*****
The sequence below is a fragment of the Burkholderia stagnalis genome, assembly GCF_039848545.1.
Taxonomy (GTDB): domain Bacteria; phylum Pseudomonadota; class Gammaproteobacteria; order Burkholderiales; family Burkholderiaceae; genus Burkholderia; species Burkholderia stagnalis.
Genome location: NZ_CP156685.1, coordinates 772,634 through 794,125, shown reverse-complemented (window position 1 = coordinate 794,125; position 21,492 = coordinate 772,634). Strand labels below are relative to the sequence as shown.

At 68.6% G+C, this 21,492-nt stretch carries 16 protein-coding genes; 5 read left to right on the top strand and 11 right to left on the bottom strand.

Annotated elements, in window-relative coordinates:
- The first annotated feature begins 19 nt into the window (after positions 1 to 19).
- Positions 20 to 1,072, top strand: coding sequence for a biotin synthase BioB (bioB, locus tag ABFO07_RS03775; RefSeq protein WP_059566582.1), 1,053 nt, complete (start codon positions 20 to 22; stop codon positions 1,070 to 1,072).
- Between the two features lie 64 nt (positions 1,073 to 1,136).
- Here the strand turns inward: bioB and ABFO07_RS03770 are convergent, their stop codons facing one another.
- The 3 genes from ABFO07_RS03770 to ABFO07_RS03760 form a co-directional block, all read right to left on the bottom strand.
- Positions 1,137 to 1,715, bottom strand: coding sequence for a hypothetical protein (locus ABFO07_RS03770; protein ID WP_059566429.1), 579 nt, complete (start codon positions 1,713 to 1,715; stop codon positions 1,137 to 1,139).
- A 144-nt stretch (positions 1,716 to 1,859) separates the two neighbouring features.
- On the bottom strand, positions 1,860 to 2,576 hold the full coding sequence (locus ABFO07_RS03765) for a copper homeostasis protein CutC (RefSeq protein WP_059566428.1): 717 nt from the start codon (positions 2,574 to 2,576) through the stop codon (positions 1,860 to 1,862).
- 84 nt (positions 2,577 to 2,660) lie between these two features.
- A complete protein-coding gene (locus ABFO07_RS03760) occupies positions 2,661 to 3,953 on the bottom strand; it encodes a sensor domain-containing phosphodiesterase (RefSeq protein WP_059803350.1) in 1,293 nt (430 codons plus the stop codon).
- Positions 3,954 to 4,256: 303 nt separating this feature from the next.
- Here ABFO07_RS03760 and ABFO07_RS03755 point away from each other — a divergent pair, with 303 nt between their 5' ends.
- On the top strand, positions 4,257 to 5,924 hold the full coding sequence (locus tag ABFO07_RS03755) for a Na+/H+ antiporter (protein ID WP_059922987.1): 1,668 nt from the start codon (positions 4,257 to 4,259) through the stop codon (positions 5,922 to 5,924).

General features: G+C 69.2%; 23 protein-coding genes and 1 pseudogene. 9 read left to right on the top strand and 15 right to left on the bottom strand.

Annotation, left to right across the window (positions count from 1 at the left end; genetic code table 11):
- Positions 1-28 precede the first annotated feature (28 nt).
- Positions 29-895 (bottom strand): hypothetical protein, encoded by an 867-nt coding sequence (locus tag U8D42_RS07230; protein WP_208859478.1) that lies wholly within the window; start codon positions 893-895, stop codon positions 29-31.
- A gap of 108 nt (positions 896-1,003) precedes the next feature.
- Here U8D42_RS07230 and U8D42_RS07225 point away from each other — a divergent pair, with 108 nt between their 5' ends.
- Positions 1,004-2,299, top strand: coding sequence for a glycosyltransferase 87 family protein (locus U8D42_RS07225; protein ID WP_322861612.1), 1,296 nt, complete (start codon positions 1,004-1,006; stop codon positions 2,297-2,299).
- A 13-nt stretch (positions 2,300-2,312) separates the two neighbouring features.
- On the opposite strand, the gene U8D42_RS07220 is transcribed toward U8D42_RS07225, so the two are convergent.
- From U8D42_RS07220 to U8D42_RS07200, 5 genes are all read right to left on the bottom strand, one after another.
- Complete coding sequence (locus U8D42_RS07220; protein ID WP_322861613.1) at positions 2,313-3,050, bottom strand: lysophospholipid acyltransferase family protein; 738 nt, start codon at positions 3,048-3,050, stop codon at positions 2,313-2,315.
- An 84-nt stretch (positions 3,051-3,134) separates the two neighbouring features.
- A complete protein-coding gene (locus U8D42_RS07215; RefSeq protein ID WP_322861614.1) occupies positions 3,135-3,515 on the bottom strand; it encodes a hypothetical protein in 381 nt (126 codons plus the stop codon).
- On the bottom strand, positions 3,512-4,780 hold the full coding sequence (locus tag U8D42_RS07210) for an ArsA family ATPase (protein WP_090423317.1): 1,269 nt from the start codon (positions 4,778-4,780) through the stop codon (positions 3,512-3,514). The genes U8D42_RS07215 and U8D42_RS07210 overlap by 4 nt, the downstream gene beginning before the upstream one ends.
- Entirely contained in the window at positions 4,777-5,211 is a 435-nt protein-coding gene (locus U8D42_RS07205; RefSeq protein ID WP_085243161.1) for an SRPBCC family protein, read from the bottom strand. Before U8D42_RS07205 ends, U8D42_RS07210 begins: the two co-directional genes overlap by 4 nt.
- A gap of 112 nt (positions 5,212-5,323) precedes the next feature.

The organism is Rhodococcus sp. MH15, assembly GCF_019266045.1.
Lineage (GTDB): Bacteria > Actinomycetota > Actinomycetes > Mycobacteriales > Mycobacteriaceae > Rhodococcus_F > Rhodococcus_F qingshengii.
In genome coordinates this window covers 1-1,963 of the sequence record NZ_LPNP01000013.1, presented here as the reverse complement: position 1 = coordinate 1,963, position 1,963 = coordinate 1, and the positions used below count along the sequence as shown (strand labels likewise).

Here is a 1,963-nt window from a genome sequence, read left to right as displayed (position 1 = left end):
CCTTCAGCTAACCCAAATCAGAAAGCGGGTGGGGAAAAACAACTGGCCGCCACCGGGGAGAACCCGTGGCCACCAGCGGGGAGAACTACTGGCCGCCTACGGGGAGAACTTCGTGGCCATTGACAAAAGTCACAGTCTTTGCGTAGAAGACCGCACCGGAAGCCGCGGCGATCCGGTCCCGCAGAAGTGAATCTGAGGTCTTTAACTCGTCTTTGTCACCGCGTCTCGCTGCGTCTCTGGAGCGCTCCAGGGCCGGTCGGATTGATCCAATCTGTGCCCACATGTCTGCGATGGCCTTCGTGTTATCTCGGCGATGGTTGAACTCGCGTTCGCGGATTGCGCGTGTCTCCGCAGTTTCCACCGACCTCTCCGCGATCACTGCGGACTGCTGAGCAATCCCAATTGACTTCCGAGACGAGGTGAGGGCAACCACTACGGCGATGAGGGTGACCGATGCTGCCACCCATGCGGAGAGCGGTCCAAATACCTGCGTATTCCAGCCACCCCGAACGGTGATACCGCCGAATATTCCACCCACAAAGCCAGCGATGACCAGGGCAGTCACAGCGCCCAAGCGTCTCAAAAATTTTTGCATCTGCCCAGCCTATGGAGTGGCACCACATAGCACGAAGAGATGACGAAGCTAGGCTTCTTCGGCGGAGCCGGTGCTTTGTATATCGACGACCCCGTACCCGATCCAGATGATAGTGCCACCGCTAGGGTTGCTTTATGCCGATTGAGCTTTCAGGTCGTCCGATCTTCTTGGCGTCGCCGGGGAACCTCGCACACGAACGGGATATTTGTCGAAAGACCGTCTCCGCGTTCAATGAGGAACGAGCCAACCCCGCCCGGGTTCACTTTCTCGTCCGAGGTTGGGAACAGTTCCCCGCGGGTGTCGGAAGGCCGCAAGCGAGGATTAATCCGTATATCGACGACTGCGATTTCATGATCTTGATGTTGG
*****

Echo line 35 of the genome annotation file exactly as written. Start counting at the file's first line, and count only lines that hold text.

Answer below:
The organism is Rhodococcus sp. MH15, assembly GCF_019266045.1.